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While watching television or surfing the web, how often do you see a food commercial/advertisement? Can you resist the scrumptious images or do you give into temptation? Most likely, you will not be able to resist that nagging urge to eat. Before you know it, you have consumed a large amount of unhealthy snacks or eaten a large meal only a short time after your previous one. The guilt that arises from this reaction is quite unbearable, and the modern image of beauty instills a self-conscious hatred.
The environments to which individuals are exposed in their daily lives – schools, workplaces, and their communities – can influence the healthfulness of their diets. In today’s society, we are constantly surrounded by advertisements, and the prevalence of fast food restaurants and convenience stores doesn’t help doctors promote a healthy diet. Parents have tremendous influence on children’s food behaviors. However, how many adults do you know that reward their children with fruits or vegetables? Most likely, the answer is little to none. The child begins to realize that by being on his/her best behavior, he/she will be rewarded with a sugary treat; psychologists call this reward system, where someone is rewarded for acting in a desirable way. This reveals that the unhealthy habits of the older generation greatly impacts the younger generations, creating a ripple effect that will exponentially increase obesity rates over time. With the high prevalence of obesity in the U.S., supporting healthy food environments is a key strategy to reach the public health goals of reducing obesity and improving nutrition. America’s obsession with the notion that more is better, the prevalence of poor eating habits, and the subsidized farming industry is slowly poisoning society as we stray from healthy lifestyles and foster obesity.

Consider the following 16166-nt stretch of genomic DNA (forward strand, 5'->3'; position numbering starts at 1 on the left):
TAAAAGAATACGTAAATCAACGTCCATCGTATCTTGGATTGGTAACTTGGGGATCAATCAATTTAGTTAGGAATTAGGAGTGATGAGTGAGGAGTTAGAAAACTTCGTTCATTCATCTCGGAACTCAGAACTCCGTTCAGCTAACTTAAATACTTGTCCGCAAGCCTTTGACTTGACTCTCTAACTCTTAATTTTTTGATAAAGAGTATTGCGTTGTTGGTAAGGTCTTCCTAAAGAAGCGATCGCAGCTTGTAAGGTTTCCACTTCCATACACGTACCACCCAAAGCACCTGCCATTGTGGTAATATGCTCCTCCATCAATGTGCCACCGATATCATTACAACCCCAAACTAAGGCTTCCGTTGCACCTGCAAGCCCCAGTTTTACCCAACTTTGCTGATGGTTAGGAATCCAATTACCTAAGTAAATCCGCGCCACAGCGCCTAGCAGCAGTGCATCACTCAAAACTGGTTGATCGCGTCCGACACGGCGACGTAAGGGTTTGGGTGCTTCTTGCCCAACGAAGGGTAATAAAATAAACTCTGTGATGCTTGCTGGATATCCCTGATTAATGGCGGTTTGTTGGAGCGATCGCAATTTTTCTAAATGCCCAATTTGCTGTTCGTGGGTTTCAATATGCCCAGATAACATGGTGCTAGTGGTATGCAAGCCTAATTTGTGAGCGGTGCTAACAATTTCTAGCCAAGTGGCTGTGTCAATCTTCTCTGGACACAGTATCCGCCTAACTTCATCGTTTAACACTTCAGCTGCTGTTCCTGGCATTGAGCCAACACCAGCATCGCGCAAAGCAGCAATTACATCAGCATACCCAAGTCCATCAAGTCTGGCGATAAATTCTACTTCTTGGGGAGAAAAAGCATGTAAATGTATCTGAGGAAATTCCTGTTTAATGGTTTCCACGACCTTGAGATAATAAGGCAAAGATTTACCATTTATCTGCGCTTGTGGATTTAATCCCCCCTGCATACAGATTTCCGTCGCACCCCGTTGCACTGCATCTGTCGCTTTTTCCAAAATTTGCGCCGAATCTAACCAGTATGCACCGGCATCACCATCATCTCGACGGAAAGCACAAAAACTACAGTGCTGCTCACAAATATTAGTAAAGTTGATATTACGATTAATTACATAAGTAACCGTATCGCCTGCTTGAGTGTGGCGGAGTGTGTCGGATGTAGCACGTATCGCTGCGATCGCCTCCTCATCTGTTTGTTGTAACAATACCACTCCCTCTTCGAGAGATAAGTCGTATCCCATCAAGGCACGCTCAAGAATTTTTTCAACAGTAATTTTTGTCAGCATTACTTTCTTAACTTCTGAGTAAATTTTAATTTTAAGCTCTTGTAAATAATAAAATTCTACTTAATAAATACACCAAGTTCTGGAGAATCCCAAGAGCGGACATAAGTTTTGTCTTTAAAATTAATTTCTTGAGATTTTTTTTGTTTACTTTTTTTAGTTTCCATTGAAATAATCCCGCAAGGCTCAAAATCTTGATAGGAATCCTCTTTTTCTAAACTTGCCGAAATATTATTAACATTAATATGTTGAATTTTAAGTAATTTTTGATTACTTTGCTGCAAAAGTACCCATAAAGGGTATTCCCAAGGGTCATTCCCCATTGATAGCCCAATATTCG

America’s notion that more is better has been adversely influencing dietary habits. Since the 1970s, portions have significantly increased as a result of a growing food industry, increasing income, and concentrated marketing. With new farming techniques (ex: precision farming, bioengineering, pesticides) and faster methods of raising livestock, namely mechanization, the food industry has grown. The supermarket industry has grown proportionally with the increasing availability of sustenance. Price competition increased, and to continue participating and expand in the market, portion sizes were enlarged. This resulted from research that provided a positive correlation between oversize products and customer purchases (Young, Lisa R and Marion Nestle). According to the data collected by United States Census Bureau, the mean household income has been rising rapidly since 1970. If you consider the abundance of restaurants today, it can be inferred that increased income levels has influenced the growth of these businesses. Customers seek the best deals when purchasing items, and this mindset pertains to eating out as well. Therefore, it is more likely that they would dine at a restaurant that has larger portion sizes for a lower price (Young, Lisa R and Marion Nestle).
After scrutinizing data about obesity levels in the United States, it is evident that they have increased over the last several decades. At the same time, the evidence previously laid out showed an increase in portion sizes over the same time frame. Therefore, it can be deduced that “larger portion sizes may play a role in the obesity epidemic” (“Limiting Portion Sizes to Reduce the Risk of Childhood Overweight and Obesity.”). Dr. Elizabeth G. Nabel, director at NIH’s National Heart, Lung, and Blood Institute stated that “super-sized portions at restaurants have distorted what Americans consider a normal portion size, and that affects how much we eat at home as well.” (“Portion Sizes and Obesity, News & Events”) This observation reveals that by consuming larger meals, people begin to

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